The Telegraph
Since 1st March, 1999
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Birth-fixing to beat Mars
- Astrologers, not doctors, determine time of delivery

Bhopal, Feb. 4: The Bachchans may have struggled long and hard to wash off Aishwarya Rai’s Mars curse, but couples in Madhya Pradesh are wiser.

They know that prevention is better than cure.

Over the past two months, more and more would-be parents in the state have been opting for “birth by appointment” — that is, manipulating the time of delivery to suit astrological charts.

“The chief objective is to ensure the child isn’t born a manglik like Aishwarya,” explained M.S. Srivastava, head of the Bhopal-based Jyotish Vichar Sangh.

Bhopal housewife Munni Rawat summoned her family astrologer, Rameshwar Shukla, as soon as daughter-in-law Mamata developed labour pains. She ensured the girl was born at an “auspicious” time with the horoscope predicting a long life, marital bliss and wealth.

Mukesh Dixit, geography lecturer at a Bhopal college, had wife Kamla’s caesarian section put off for two hours last Friday on his astrologer’s advice. Else, the baby would have faced “financial and health problems” later in life.

Srivastava said that for the past two months – coinciding with Aishwarya’s astrological jinx becoming public knowledge— he has been flooded with requests to work out auspicious times for birth.

One way to advance the birth-time is through unnecessary surgery or induction of labour. If the patient was to undergo a caesarean anyway, it’s possible to alter the date or time both ways.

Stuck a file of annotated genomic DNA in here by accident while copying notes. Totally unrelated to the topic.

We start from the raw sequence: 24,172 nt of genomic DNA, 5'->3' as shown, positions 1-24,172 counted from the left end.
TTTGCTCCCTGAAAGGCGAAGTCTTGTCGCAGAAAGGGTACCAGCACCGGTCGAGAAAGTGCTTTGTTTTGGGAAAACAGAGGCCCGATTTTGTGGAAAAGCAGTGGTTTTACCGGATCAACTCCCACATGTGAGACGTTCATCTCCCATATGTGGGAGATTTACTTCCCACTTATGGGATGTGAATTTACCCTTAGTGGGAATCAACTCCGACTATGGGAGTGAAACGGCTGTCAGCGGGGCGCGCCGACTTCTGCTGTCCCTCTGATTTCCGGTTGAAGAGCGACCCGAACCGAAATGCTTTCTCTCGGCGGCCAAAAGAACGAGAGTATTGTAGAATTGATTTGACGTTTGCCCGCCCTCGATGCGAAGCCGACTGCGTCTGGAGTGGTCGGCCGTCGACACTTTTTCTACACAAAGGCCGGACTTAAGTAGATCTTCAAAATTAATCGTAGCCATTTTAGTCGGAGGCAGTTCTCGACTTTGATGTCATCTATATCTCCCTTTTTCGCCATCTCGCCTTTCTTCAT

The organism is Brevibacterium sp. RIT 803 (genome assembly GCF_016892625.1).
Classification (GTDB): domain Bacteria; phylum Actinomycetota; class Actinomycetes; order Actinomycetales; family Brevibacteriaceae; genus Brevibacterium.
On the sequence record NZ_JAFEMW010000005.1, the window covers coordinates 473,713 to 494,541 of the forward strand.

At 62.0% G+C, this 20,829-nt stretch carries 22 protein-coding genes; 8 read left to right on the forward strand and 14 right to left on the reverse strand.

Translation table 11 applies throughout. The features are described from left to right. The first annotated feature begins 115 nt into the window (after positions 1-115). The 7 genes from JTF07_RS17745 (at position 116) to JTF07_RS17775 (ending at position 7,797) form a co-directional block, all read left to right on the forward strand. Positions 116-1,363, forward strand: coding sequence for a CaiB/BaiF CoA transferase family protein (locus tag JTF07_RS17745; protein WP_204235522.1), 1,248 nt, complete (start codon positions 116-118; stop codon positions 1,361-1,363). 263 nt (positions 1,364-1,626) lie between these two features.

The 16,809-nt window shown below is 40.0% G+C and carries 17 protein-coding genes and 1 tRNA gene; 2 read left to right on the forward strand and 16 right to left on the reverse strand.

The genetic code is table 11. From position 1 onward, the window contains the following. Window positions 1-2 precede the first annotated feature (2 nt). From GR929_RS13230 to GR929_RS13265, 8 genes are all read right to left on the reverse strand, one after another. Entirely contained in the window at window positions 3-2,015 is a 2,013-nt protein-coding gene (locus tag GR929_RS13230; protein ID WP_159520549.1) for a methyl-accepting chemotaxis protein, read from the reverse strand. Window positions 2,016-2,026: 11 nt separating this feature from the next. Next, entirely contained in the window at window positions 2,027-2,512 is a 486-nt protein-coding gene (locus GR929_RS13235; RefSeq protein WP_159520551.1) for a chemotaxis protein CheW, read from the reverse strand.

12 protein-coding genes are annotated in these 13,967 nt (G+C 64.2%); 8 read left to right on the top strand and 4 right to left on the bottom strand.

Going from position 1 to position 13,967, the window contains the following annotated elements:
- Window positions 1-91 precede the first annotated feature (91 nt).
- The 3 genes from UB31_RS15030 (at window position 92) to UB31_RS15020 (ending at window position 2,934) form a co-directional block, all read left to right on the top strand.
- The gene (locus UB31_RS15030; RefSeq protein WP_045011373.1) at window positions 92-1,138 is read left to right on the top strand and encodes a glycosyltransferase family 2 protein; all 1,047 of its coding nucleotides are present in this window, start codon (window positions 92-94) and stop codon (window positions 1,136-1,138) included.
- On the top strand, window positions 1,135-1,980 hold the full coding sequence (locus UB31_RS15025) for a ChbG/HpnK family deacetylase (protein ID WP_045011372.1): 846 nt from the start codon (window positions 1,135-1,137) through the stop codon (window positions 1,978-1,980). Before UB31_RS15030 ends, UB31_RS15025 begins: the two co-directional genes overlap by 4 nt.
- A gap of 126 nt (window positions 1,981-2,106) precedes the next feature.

One cannot prevent or delay birth once the natural process of labour has begun, but if labour fails to take place on the expected date, it’s possible to prolong the delay by waiting a few extra days before intervention.

“There’s a risk in such (prolonged) waiting – the foetus can even die -- but with ultrasound and cardiac monitors we can monitor the foetus while we wait,” said Dr Sonia Malik, an obstetrician in Delhi.

In Bhopal, medical opinion is divided.

Dr Meenakshi Verma, an obstetrician, said she “personally” believed that whether a delivery needs intervention – such as the application of forceps or surgery or induction of labour – should be decided solely on medical grounds.

But, she said, 60 to 70 per cent of labour cases now come to her with the request to rig the time of birth. “We have little choice but to oblige them.”

Dr Anita Aggarwal of Chirau hospital, however, is firmly against the trend. She said that even early deliveries can cause harm – they deprive the new-born of the physiological benefits a longer intrauterine life would have given it.

She suggested that most obstetricians agree to oblige the families out of fear they may lose the patient and, therefore, business.

But the practice seems to be catching on. “Even in Delhi, we get plenty of requests for births at specific times of the day based on astrological concerns,” said Tripat Chaudhary, consultant obstetrician and gynaecologist at Delhi’s Fortis La Femme hospital.

Dixit, the college lecturer, defended the trend saying astrology was “an integral part of social life”, so childbirths could not be immune from its influence.

“In most homes, astrology decides the time of marriage, a business launch or an expensive purchase. Why leave out childbirth' What’s the harm if we lessen the baby’s future complications'”

(With inputs from G.S. Mudur)

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